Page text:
On Tuesday members of the U.S. House subcommittee on railroads met in downtown Chicago to map out plans for $8 billion in federal funds destined to make Chicago a high speed rail hub.
But the reality revealed Tuesday is that service to Milwaukee will only go 87 miles per hour. That's only slightly faster than current speeds. And, trains travelling to St. Louis and other Midwest cities are expected to go 110 miles per hour through rural areas. That's far slower than high speed trains in Europe.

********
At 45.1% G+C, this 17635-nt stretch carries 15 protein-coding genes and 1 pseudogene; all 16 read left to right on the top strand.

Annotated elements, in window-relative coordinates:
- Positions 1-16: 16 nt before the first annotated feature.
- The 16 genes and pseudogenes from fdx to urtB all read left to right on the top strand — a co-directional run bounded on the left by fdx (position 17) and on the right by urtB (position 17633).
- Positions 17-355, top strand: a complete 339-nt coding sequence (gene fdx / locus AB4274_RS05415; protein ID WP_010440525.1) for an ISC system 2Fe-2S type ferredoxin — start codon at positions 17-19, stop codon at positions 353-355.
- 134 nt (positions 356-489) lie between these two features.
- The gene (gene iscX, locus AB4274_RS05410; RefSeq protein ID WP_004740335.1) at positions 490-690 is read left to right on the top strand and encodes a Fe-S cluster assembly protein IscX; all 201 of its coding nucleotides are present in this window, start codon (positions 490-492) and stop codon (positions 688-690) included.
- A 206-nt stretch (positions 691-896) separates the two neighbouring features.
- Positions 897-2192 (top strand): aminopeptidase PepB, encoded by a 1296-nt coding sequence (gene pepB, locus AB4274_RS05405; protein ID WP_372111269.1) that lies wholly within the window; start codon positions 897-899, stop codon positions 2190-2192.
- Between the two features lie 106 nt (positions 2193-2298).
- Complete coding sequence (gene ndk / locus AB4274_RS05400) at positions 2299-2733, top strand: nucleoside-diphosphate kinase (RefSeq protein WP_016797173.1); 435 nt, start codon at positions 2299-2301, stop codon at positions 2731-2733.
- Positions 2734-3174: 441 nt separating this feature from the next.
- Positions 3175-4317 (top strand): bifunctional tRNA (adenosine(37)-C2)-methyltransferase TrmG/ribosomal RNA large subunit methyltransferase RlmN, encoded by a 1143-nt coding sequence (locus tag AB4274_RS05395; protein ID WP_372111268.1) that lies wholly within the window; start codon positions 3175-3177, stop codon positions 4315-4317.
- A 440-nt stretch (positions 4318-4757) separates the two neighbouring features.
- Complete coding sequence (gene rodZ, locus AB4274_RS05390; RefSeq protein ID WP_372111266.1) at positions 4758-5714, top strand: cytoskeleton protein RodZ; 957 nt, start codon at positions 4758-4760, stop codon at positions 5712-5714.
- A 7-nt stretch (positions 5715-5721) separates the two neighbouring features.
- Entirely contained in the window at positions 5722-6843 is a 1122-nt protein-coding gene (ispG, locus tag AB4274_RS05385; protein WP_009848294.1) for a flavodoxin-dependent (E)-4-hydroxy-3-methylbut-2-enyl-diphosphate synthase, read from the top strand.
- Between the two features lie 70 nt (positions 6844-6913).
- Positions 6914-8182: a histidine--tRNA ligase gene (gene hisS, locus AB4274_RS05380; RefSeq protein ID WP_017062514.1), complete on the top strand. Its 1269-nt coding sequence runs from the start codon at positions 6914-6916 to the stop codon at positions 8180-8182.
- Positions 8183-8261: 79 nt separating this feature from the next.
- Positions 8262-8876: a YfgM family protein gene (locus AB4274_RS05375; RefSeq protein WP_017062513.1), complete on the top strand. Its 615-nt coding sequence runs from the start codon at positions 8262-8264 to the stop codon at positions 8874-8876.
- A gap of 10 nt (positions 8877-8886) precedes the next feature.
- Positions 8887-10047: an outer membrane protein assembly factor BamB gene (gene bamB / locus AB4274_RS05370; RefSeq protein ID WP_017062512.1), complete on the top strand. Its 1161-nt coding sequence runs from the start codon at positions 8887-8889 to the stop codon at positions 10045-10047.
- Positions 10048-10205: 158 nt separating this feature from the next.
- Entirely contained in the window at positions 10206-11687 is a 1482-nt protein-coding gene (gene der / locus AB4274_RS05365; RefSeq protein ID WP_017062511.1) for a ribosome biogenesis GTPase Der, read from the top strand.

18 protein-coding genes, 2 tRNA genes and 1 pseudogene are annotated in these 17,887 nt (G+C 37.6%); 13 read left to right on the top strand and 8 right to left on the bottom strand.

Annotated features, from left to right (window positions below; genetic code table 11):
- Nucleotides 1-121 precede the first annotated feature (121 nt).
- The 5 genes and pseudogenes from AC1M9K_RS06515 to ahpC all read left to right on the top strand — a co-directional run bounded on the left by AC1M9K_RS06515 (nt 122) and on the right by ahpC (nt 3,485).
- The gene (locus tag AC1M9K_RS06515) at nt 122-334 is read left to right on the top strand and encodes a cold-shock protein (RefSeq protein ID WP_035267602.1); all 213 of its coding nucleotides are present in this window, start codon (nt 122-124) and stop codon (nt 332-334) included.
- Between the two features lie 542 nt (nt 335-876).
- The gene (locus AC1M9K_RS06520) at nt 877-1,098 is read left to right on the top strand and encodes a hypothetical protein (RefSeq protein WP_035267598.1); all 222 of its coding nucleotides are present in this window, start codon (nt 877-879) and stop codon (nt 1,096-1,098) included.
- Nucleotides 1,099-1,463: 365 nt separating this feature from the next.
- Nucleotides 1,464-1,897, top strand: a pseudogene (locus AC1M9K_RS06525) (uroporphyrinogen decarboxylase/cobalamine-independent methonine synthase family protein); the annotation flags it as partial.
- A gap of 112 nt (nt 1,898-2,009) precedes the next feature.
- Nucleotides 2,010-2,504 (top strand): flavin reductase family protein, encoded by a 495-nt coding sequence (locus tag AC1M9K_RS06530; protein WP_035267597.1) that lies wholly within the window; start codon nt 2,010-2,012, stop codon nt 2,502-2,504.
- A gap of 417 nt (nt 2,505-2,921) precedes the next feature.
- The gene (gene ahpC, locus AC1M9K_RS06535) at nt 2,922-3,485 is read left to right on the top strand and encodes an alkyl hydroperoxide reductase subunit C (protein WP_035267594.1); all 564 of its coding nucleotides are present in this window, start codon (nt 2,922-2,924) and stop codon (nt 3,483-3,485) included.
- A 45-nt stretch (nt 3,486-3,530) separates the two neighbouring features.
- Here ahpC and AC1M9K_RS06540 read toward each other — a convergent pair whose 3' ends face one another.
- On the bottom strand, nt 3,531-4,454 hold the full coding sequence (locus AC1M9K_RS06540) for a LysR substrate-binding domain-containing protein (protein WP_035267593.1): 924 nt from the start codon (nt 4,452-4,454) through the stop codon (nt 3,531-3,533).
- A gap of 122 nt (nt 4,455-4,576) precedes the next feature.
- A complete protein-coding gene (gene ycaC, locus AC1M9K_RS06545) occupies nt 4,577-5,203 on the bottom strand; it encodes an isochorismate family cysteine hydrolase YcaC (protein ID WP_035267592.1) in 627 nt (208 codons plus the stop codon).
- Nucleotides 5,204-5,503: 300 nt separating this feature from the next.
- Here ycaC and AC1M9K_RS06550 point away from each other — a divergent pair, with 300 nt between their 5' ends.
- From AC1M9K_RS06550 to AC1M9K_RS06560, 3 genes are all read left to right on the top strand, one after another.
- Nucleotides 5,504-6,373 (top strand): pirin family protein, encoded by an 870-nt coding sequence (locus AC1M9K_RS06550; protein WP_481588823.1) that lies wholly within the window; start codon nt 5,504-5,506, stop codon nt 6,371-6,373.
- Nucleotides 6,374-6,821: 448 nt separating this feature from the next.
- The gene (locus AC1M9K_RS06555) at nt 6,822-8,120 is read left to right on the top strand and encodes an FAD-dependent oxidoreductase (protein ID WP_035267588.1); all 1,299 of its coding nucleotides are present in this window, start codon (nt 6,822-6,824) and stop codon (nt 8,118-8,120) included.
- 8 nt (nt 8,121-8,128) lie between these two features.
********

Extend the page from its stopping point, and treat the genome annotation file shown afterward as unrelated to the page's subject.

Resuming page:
"When we talk about high speed rail we're looking at about 130-150 mph speed on average. We don't have that with any of our programs that have come forward with $8 billion being spent," said Rep. John Mica (R-Florida).
"Once you're superior to auto and competitive or superior to air you're going to capture the market and there's not that much left to capture. So there's a point of diminishing returns," said Joseph Szabo, Federal Railroad Administration.
Experts say truly high speed trains would require dedicated track, fewer grade crossings and hundreds of billions of dollars to build.